It’s possibly one of the most hyped and eagerly anticipated movies of all time. So the day that Prometheus was released, I headed straight to my local cinema clutching my popcorn to find out exactly what all the fuss was about. I’m a big fan of the Alien franchise and although Prometheus isn’t exactly being billed as a direct prequel to Ridley Scott’s 1979 classic, I knew what I was letting myself in for and my hopes of leaving the cinema with a satisfied smile on my face were pretty high. For me, Michael Fassbender steals the show but then when doesn’t he? His take on Android ‘David’ will surely receive a nod come Oscar season. Charlize Theron, Noomi Rapace, Idris Elba and Sean Harris all deliver the goods. One thing that did leave me scratching my head was the casting of Guy Pearce as elderly billionaire Peter Weyland. Surely they could have cast an older actor, rehearsed and had him ready for his close up in the time it took to put the (pretty dodgy) prosthetic make up on Pearce. The special FX however are quite literally out of this world. I won’t say too much as I wouldn’t want to spoil it for anyone who hasn’t seen it yet. There does seem to be a lot of negative reviews online from disappointed fans. Okay, the story may have had one or two plot holes and left a couple of questions unanswered. There perhaps isn’t as much gore as some might have expected but Scott had stated from the start that Prometheus, although being loosely related to Alien, was it’s own movie. Going in with that mindset, perhaps that’s why I enjoyed Prometheus so much. I’m ready for the next installment.
With Ridley Scott’s Prometheus set for a June release (UK), the team behind it have released this viral video in which Michael Fassbender gives an eerie portrayal of an android delivering a list of it’s capabilities to camera. Whilst not necessarily a direct prequel to Alien, Prometheus is set in the same universe and will reference the original movie greatly. In that case, are we to believe that ‘David’ is a product of the same company responsible for creating Ripley’s prosthetically challenged mate Bishop? More than likely. They aren’t giving much away but one thing’s for sure, Prometheus is set to be one of the biggest movies to hit the box office in 2012.
Juliane Moore is rumoured to have bagged the role of Mother in the forthcoming remake of horror classic Carrie. There’s no denying our girl will deliver the goods if this goes ahead and with Kick-Ass firecracker Chloe Moretz in the lead role, it’s sure to be almost as chilling as the original. Almost.
I’m very proud of Danny Boyle. There he is, a Manchester born lad firmly making his mark on Hollywood and winning awards left, right and centre in the process. Ironically, The Beach is one of his many films that hasn’t won any awards but is the one that I’ve chosen to write about here. Regardless of the lack of shiny in the cabinet for Boyle’s interpretation of Alex Garland’s novel, the film was a big box office success raking in over $15,000,000 in the US on opening weekend.
The Beach is the story about a thrill seeking young man called Richard, always searching for that next big adventure. Following a chance meeting with a clearly disturbed man in Daffy played by Robert Carlyle, Richard finds a map that points him in the direction of the ultimate holiday destination. One that you certainly wouldn’t find in the window of your local travel agent. Although due to the success of the movie, nowadays you just might.
Just 23 years old when he played the role of Richard, Leonardo Di Caprio gives a performance that proved to critics that he’d more than earned his place in the Hollywood mainstream and that he wasn’t just a one hit wonder who happened to be particularly good (or bad) with icebergs.
The soundtrack is brilliant. With less than a couple of bars of Pure Shores, All Saints collaboration with William Orbit and my teenage years come flooding back. There’s no doubt that when Leo and co arrive at ‘The Beach’ for the first time, that scene just wouldn’t have had the same breathtaking impact as it did because of Moby’s Porcelain.
Perhaps it’s the idea of total escapism, teamed with standout performances from a stellar cast including Tilda Swinton that appeals to me so much about this movie. Sit a homegrown directorial genius like Danny Boyle behind the lens and The Beach is a movie I will continue to return to for many more times to come.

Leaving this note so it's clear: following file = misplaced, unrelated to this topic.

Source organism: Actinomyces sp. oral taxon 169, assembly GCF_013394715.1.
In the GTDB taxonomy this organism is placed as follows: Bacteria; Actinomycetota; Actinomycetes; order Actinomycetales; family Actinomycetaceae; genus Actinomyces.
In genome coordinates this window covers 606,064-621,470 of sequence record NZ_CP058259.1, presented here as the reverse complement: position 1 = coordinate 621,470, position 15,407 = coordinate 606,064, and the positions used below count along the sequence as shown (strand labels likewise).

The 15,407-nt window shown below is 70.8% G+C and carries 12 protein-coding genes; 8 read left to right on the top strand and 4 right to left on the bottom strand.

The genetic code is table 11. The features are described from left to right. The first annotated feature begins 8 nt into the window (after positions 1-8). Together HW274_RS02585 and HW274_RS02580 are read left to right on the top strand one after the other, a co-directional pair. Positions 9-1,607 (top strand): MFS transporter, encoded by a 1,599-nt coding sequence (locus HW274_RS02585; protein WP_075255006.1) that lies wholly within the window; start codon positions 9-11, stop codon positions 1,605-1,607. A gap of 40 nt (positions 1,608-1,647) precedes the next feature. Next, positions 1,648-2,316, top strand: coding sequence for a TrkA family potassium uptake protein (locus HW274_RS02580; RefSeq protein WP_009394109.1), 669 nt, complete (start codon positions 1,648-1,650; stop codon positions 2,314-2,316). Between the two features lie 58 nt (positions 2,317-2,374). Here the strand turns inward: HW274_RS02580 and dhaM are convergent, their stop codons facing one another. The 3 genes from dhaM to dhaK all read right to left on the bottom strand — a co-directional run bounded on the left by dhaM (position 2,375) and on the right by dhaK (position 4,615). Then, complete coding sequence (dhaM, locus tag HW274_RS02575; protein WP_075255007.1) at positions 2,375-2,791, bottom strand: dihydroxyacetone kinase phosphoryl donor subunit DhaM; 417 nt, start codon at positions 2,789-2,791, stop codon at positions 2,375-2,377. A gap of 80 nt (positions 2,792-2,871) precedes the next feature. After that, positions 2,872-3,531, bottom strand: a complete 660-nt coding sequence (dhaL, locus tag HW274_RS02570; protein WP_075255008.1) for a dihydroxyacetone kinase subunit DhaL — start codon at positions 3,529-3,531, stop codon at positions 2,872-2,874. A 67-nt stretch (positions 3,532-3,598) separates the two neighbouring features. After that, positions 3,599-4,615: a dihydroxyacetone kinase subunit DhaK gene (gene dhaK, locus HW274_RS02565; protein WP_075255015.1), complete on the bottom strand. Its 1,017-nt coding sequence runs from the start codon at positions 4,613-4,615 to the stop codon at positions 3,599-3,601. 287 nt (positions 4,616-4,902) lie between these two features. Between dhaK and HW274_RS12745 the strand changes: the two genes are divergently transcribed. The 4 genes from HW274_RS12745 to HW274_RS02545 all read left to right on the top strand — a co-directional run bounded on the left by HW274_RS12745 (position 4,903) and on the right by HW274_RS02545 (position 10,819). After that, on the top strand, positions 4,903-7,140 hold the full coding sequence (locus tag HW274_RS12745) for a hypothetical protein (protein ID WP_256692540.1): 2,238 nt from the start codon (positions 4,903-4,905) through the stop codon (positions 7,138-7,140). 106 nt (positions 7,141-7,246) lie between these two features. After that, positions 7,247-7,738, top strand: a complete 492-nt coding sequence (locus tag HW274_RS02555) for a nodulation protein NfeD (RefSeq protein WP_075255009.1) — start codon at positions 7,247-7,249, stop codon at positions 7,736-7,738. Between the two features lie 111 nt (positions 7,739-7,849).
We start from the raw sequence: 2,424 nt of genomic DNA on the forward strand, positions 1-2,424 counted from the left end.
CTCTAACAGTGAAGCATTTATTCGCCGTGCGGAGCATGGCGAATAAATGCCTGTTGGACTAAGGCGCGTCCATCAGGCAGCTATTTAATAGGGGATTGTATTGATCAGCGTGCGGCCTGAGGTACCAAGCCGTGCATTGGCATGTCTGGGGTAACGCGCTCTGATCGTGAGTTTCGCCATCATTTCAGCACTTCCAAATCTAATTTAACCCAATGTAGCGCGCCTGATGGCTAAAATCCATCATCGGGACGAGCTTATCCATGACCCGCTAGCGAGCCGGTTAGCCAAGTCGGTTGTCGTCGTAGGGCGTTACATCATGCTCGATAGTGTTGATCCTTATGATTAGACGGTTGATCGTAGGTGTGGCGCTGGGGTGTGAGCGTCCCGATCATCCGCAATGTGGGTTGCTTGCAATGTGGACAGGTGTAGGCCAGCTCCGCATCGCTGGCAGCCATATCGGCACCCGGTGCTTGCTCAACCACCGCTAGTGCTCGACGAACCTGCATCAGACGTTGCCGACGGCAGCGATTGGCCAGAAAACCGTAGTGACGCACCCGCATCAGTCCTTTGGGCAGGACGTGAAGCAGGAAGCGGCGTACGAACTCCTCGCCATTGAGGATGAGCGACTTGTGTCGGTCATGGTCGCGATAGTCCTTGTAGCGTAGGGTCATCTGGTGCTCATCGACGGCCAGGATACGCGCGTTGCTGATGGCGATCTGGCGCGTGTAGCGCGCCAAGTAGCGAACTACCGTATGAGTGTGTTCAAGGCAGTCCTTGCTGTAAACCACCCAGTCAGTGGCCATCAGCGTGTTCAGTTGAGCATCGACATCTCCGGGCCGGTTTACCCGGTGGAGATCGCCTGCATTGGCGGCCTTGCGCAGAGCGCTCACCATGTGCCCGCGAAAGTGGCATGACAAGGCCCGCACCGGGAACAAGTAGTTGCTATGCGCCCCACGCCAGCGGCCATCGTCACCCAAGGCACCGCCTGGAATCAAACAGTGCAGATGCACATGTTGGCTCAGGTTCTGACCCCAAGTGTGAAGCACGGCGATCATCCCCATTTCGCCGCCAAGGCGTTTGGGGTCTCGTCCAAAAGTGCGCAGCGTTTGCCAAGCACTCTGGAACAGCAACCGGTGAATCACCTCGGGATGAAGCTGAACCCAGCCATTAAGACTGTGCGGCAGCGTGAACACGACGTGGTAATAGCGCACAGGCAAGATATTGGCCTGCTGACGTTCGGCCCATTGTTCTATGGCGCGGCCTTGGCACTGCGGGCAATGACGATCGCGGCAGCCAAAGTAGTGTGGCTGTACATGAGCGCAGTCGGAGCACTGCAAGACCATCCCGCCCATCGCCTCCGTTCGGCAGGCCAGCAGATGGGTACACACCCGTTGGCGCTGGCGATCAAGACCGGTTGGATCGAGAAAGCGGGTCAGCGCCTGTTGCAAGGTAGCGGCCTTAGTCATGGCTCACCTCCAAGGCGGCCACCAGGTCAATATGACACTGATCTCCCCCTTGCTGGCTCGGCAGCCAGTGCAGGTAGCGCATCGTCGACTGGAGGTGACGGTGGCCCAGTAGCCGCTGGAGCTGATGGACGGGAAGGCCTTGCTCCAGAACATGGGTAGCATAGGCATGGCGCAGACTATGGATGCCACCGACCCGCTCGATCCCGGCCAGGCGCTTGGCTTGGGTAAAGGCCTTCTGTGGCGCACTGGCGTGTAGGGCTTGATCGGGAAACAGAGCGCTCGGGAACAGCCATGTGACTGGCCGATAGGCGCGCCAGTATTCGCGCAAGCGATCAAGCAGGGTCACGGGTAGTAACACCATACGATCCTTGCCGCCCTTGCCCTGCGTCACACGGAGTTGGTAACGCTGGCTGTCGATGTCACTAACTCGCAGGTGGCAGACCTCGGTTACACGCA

The Beach 4/5
What’s all this about then? Trying out a new look for summer, James Franco? Thankfully not. I’m sure you’ll be mightily relieved to read that the cornrows, gold teeth and gangster bling are all simply part of the make up of Franco’s character in forthcoming comedy, Spring Breakers. Starring alongside Mrs Justin Bieber herself, Selena Gomez and High School Musical graduate, Vanessa Hudgens, Franco plays a drug and arms dealer with four teenage girls at his mercy after bailing them out for holding up a restaurant to fund their spring break vacation. Will the desperate ladies carry out this K-Fed looking wannabe’s dirty work for him and more importantly, will it actually be any good?
Spring Breakers is due for release in 2013.
I have this vivid childhood memory in which I must be no more than 5 years old where I sneak downstairs early one morning to watch an episode of 80’s Sci-Fi series ‘V’, that my parents had recorded for me the previous evening. I remember pressing play on the VCR and readying myself for my favourite show to engulf the screen with spaceships and mutants with human faces. Except this time it wasn’t alien beings and the usual outer space goings on that I was so used to seeing that filled the screen. It was a movie that I would later know as Poltergeist. Not exactly the scariest of scary movies, so I like to think I was introduced to the genre pretty gently. I must have managed to get a fair way into the movie before my parents came downstairs and hurriedly pressed the stop button on the VCR. I was devastated. I LOVED it! I wanted to know what would become of Carol Ann and that strange little lady with the psychic powers and Deep Southern accent. Could I be sucked into the TV set just like it had happened to that little blonde girl? I was scared but unbelievably excited by it. That was my first taste of horror and from that moment, I was hooked.
When I watch a ‘scary movie’, I want to be exactly that-scared. I want my heart to race for the helpless victim that’s so desperately trying to escape the demented masked killer who always seems to keep falling over at precisely the last moment, just as he’s about to make his move. That’s what defines horror as a genre to me. The first time I saw The Texas Chainsaw Massacre, it terrified me like no other movie had before. I first watched it with a couple of friends, one of whom had seen it previously and urged us to watch it as we made our selection at the video store. Judging by the cover (and I know that you shouldn’t do that), my expectations weren’t high. By now, I was used to the glossy, blood splattered teen sheen of the Scream’s and the I Know What You Did Last Summer’s that were proving so popular at the time.